Fears that planning changes could trigger disputes between neighbours

Mediation Plus, the community mediation service for Wealden, is concerned that Government plans announced last week to relax planning permission requirements for property extensions may trigger a wave of disputes among residents.

The service – which has been providing independent and impartial community mediation since 2006 – deals with an average of 120 cases each year.

Among the most common causes of disputes between home owners are parking, boundaries and extensions such as conservatories and garages.

The plans announced last week would allow extensions of up to six metres – double the current limit – to be built without local planning consent.

Service manager Clive Gross said: “While the current planning process may seem cumbersome for small developments like conservatories and garages, it does at least provide a mechanism for genuine concerns about the impact of these works to be properly considered.

“Any extension larger than the current three metre rule may have significant implications for the occupiers of the adjoining properties in terms of outlook and privacy.

“Doubling the threshold seems to suggest that planners should only get involved when the damage is potentially already done.”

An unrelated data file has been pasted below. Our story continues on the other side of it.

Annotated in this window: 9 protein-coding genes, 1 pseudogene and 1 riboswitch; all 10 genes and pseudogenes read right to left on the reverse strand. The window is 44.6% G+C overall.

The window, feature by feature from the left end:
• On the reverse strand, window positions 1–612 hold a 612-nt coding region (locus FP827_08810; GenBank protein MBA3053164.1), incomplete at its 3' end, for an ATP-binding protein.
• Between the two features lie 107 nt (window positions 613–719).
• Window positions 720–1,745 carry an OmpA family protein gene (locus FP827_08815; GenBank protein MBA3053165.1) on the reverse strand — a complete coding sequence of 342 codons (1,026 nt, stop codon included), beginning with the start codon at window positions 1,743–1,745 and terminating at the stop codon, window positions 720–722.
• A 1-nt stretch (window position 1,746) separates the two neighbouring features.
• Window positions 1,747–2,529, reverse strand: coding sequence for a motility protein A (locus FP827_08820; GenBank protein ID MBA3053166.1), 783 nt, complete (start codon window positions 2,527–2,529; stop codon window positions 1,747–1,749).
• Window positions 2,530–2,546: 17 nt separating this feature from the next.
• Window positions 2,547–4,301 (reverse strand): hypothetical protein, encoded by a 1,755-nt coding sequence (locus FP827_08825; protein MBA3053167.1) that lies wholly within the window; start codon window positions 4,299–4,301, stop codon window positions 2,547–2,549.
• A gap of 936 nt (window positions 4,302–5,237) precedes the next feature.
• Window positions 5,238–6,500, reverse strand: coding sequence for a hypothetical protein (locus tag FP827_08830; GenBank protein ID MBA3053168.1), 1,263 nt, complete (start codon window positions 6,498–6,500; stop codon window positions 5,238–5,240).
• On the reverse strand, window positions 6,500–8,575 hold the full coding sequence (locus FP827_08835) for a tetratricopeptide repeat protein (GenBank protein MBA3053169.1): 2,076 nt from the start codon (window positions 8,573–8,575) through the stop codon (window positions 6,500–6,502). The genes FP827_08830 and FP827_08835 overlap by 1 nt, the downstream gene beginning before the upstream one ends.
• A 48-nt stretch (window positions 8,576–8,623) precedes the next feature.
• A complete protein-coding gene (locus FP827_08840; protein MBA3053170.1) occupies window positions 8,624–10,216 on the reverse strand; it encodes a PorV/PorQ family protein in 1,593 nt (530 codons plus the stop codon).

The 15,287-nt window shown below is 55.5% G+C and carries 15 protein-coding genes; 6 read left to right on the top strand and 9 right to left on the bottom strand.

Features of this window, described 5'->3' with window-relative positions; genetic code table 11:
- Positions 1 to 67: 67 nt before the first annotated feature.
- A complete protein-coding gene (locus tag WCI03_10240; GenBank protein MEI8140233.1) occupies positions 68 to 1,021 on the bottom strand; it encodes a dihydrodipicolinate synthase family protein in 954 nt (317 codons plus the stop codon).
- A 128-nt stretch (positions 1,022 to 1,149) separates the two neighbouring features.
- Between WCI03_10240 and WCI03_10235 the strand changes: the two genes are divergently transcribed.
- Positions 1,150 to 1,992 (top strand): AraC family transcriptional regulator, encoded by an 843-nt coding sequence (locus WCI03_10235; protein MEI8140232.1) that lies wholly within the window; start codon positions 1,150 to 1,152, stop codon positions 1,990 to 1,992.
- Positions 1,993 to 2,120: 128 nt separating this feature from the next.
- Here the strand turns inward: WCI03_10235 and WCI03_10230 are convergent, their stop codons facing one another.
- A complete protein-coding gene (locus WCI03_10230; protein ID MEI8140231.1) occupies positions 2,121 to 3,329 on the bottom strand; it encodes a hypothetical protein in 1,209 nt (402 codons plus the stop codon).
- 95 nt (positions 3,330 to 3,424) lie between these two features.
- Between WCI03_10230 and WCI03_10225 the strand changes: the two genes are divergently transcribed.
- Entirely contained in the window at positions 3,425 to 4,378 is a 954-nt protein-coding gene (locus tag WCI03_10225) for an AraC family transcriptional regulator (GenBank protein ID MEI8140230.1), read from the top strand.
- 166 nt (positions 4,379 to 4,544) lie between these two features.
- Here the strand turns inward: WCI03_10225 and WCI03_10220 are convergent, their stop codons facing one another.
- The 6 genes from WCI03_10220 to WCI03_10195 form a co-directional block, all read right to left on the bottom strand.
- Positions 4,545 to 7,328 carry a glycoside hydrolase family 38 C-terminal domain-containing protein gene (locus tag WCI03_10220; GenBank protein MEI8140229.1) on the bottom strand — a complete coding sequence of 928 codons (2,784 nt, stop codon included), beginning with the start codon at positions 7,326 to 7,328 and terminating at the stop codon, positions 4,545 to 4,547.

Statistics from the Local Government Association show that the proportion of planning applications approved by town halls has risen over the past decade, reaching 87% last year.

Home owners who may previously have been refused planning permission for legitimate reasons may now decide to exploit the proposed planning permission ‘holiday’ to go ahead with these schemes.

Mr Gross continued “Mediation is a very effective way of resolving disputes, especially if people come to us early before issues escalate.

“Unfortunately, once a building is up it is usually too late and arguments can even turn violent.

“We hope the very short public consultation process being scheduled for these proposals will allow the Government to reflect fully on their implications.”

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